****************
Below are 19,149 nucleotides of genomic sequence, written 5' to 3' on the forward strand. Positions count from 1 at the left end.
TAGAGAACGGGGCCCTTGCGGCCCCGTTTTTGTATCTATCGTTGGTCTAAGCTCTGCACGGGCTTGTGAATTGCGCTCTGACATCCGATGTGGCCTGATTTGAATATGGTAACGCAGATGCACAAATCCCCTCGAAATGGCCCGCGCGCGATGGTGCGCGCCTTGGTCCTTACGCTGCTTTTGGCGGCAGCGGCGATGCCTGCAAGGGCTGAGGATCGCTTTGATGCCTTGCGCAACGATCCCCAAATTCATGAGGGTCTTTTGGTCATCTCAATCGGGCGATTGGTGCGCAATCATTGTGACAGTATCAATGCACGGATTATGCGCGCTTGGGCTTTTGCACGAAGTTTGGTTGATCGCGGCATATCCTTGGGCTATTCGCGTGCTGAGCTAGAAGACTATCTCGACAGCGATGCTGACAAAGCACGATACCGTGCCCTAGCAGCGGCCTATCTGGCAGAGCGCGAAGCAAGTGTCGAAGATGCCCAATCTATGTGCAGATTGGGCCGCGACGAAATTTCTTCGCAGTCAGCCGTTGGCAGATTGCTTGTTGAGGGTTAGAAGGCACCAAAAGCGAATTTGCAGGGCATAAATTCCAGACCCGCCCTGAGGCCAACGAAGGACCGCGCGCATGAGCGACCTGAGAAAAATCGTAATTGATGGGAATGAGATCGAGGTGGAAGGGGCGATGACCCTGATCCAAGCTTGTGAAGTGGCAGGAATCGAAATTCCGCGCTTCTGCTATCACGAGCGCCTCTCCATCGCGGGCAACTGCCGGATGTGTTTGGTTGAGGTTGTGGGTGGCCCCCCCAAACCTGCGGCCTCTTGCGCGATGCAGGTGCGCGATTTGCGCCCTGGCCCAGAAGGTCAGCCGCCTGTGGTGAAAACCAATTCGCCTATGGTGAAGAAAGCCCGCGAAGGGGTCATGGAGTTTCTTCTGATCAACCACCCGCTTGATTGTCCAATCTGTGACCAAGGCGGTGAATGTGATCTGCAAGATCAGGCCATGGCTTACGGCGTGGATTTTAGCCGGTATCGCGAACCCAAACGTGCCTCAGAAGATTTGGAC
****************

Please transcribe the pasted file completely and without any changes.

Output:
Below are 19,149 nucleotides of genomic sequence, written 5' to 3' on the forward strand. Positions count from 1 at the left end.
TAGAGAACGGGGCCCTTGCGGCCCCGTTTTTGTATCTATCGTTGGTCTAAGCTCTGCACGGGCTTGTGAATTGCGCTCTGACATCCGATGTGGCCTGATTTGAATATGGTAACGCAGATGCACAAATCCCCTCGAAATGGCCCGCGCGCGATGGTGCGCGCCTTGGTCCTTACGCTGCTTTTGGCGGCAGCGGCGATGCCTGCAAGGGCTGAGGATCGCTTTGATGCCTTGCGCAACGATCCCCAAATTCATGAGGGTCTTTTGGTCATCTCAATCGGGCGATTGGTGCGCAATCATTGTGACAGTATCAATGCACGGATTATGCGCGCTTGGGCTTTTGCACGAAGTTTGGTTGATCGCGGCATATCCTTGGGCTATTCGCGTGCTGAGCTAGAAGACTATCTCGACAGCGATGCTGACAAAGCACGATACCGTGCCCTAGCAGCGGCCTATCTGGCAGAGCGCGAAGCAAGTGTCGAAGATGCCCAATCTATGTGCAGATTGGGCCGCGACGAAATTTCTTCGCAGTCAGCCGTTGGCAGATTGCTTGTTGAGGGTTAGAAGGCACCAAAAGCGAATTTGCAGGGCATAAATTCCAGACCCGCCCTGAGGCCAACGAAGGACCGCGCGCATGAGCGACCTGAGAAAAATCGTAATTGATGGGAATGAGATCGAGGTGGAAGGGGCGATGACCCTGATCCAAGCTTGTGAAGTGGCAGGAATCGAAATTCCGCGCTTCTGCTATCACGAGCGCCTCTCCATCGCGGGCAACTGCCGGATGTGTTTGGTTGAGGTTGTGGGTGGCCCCCCCAAACCTGCGGCCTCTTGCGCGATGCAGGTGCGCGATTTGCGCCCTGGCCCAGAAGGTCAGCCGCCTGTGGTGAAAACCAATTCGCCTATGGTGAAGAAAGCCCGCGAAGGGGTCATGGAGTTTCTTCTGATCAACCACCCGCTTGATTGTCCAATCTGTGACCAAGGCGGTGAATGTGATCTGCAAGATCAGGCCATGGCTTACGGCGTGGATTTTAGCCGGTATCGCGAACCCAAACGTGCCTCAGAAGATTTGGAC